Furyk still waiting for win; more notes from 'Players'

Published On: May 12 2014 09:17:29 AM EDT
PONTE VEDRA BEACH, Fla. -

Jim Furyk has had a chance to win the last two weeks -- both times from the locker room.
    
Last week at Quail Hollow, Furyk closed with a 65 and had cameras on him in the locker room as he watched J.B. Holmes knock in a 3-foot bogey putt for a one-shot victory. Sunday at The Players Championship, Furyk was televised again from the locker room as Martin Kaymer made a 30-foot par putt on the 17th hole and got up-and-down with his putter from short of the 18th green to win by one shot.

Furyk has few regrets. His 66 was the second-best score of the final round. He could just do without the attention.
    
"I think it (stinks) to have a TV in your face, really," he said. "I'll be honest with you. Every time you scratch your nose it's on television. But I understand it's part of the deal. You're looking for a reaction when you know you're not going to get one, considering a guy knows that there's three cameras pointed at him. So it seems a little pointless to me, but I understand."
    
Furyk also understands that it's not the worst thing in golf. It means he still had a chance. And he figures it's better to finish second with a great final round than to shoot something like even par and have another player pass him.
    
The money isn't bad, either.
    
Furyk has earned $1.825 million for finishing second the last two weeks. That's more than he earned his first three seasons combined on the PGA Tour.

No Move at the top

Tiger Woods stays at No. 1 for at least another week.
    
Adam Scott, Henrik Stenson, Bubba Watson and Matt Kuchar all fell well short of what they needed to move to No. 1 in the world. Kuchar (71) was the only one of the four to break par in the final round.
    
Scott is not playing next week and still is likely to move past Woods and reach No. 1 for the first time in his career. Stenson is not playing next week. Kuchar is playing the Byron Nelson Championship, though the strength-of-field is not likely to allow him enough points even if he were to win.

Walker rallies

Jimmy Walker hates playing poorly, and he wasn't at his best on Thursday at Sawgrass. He made consecutive double bogeys and opened with a 75, and then headed straight to the range to let off some swing. Walker swung about as hard as he could with his driver.
    
"My caddie said, 'Is this productive?'" Walker said earlier in the week with a laugh.
    
Apparently it was.
    
He bounced back with a 68 to make the cut with one shot to spare. He followed with a 71. And then the PGA Tour's only three-time winner this year made eight birdies and an eagle in the final round for a 65 that gave him a tie for sixth.
    
"After the start - 3 over - I knew I needed to make a pretty good run Friday to make the cut," Walker said. "And I finished strong. That's big."
    
Walker hasn't won since the AT&T Pebble Beach National Pro-Am three months ago, though he took small issue with the suggestion he was struggling. He had six straight finishes in the top 25, including a tie for eighth in his debut at the Masters, until missing the cut at Quail Hollow last week.
    
"I feel like I've been playing pretty good - just maybe a fraction off," Walker said. "Making cuts, finishing in the top 20 is good. It just shows that the game's right there and you never know when you get four solid ones and jump back into the having a chance to win."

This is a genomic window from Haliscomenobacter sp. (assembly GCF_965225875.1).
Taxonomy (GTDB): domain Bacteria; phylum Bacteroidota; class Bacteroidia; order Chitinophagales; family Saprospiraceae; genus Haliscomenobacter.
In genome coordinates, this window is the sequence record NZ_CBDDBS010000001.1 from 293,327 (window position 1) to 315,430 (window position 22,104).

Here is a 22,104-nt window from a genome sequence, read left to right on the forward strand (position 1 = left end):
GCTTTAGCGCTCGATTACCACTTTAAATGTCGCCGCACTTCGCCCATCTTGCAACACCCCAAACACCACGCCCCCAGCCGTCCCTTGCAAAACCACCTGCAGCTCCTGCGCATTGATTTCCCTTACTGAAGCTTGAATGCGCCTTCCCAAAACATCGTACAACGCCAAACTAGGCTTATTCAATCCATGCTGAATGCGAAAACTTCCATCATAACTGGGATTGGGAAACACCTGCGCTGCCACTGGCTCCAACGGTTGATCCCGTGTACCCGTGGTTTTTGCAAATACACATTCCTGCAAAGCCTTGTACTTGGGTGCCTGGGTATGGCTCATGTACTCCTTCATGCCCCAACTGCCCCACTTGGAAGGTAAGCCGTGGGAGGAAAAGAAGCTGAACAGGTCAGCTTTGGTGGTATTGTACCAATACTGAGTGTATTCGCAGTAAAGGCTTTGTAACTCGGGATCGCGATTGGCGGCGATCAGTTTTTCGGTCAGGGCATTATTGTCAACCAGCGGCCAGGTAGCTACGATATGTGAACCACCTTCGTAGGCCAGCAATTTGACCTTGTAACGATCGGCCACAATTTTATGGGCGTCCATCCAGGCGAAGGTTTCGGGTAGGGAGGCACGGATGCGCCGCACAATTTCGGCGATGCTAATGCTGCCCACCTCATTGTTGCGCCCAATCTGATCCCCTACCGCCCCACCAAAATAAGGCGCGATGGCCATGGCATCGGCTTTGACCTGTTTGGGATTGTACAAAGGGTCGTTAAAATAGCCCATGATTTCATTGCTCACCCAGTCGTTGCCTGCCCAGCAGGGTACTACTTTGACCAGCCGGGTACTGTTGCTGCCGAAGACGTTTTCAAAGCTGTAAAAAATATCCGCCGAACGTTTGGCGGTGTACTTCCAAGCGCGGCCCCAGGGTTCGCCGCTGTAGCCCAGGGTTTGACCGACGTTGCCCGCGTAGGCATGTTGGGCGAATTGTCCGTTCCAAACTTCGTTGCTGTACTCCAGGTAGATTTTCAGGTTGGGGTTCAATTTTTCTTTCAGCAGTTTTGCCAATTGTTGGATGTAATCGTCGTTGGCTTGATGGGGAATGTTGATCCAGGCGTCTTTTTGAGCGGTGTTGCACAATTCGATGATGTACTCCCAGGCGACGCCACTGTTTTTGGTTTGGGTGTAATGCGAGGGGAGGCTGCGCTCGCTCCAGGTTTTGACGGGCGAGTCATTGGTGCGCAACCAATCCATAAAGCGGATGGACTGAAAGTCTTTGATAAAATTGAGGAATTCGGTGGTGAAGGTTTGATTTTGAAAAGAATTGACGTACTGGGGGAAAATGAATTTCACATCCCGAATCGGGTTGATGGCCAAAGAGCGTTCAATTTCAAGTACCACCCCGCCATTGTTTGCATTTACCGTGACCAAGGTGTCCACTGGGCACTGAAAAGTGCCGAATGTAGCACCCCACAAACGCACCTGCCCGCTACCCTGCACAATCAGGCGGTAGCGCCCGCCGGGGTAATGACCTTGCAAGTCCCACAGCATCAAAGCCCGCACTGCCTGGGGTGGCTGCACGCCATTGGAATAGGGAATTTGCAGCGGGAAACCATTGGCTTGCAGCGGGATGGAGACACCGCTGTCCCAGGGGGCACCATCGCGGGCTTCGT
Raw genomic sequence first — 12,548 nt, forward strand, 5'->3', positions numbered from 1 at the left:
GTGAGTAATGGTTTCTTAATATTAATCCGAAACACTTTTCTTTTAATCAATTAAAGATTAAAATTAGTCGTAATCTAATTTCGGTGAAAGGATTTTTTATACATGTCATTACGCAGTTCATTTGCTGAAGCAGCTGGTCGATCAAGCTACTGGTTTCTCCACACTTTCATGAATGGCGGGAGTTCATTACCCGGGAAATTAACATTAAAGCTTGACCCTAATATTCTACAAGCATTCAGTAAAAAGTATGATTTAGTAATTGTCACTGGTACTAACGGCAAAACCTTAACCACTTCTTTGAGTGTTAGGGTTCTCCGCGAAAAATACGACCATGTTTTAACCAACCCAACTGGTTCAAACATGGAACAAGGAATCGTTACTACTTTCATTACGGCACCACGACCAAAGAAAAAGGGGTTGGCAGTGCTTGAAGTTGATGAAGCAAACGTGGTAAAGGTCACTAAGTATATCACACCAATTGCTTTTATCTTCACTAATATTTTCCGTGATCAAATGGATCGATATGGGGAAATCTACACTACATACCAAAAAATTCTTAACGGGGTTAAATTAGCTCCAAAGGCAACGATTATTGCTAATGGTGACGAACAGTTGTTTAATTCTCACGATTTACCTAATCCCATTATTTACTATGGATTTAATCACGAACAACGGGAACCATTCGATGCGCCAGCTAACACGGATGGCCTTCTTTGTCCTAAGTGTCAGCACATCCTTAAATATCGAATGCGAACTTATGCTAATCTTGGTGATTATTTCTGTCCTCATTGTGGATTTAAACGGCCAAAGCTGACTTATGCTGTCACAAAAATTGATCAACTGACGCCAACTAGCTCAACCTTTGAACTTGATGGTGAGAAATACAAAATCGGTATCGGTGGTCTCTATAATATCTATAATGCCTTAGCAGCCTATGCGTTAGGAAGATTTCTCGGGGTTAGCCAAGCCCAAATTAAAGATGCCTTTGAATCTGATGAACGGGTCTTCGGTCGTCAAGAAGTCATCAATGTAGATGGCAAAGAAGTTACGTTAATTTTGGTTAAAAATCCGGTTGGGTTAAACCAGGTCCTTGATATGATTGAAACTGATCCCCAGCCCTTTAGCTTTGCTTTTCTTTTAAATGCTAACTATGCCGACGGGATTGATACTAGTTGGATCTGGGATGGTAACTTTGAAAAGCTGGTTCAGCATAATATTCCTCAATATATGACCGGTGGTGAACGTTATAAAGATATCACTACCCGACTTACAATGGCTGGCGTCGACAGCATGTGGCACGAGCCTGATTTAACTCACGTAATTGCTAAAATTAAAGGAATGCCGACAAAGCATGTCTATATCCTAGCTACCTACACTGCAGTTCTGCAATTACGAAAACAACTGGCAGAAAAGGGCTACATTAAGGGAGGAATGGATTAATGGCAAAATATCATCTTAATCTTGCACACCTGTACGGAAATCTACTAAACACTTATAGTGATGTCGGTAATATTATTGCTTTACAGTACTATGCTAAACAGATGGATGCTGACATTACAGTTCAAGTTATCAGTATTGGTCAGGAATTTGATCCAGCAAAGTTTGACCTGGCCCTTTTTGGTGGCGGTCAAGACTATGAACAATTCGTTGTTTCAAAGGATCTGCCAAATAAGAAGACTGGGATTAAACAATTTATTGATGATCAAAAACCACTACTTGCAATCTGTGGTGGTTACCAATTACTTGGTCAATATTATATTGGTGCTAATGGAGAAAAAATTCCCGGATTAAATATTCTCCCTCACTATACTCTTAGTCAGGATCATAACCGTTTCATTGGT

Getting closer

Rory McIlroy matched his best round at the TPC Sawgrass because of how he played the front nine -- he broke par.
    
In a most peculiar tales of two nines, McIlroy was 17-under par on the back nine, compared with 8-over on the front. He closed with three straight birdies for a 66, equaling the score he shot in the first round a year ago.
    
"Things are heading in the right direction," McIlroy said after a week of making 25 birdies. "As I've been saying the last few weeks, I'm seeing enough really good golf in there to be really positive going into the main stretch of the season."
    
And it's a busy time of the year. He has the BMW PGA Championship in England, Memorial and the U.S. Open in America, the Irish Open, Scottish Open and British Open, then a return to Ohio for a World Golf Championship, the final major in Kentucky, and then four straight weeks in the FedEx Cup.
    
Next up for McIlroy is a little R&R in London. He was going to Italy until his fiance, Caroline Wozniacki, pulled out of a tennis tournament.
    
"Do a bit of shopping and see a few shows and take it easy," he said.

Stay dry

Martin Kaymer's shot on the 17th hole was a foot away from spinning off the green and into the water Sunday. While it led to his victory, it also ensured a record at The Players Championship.
    
There were only 28 shots in the water all week, the fewest ever since the PGA Tour began keeping track in 2003.
    
Angel Cabrera was the only player to go in the water on Saturday, a record low. On Sunday, the water balls belonged to John Senden, Geoff Ogilvy and Brian Davis.
    
The previous record was 29 balls in the water in 2003 and 2010.

Divits

Martin Kaymer's victory was the first by a European on the PGA Tour this season. ... Rory McIlroy's 25 birdies were the most of any player this week. He still finished at only 9-under par. ... Jim Furyk earned $1.08 million as the runner-up, the same amount Tiger Woods earned when he won The Players Championship in 2001. ... Russell Henley was 14 shots better Sunday. He followed his 80 with a 66.

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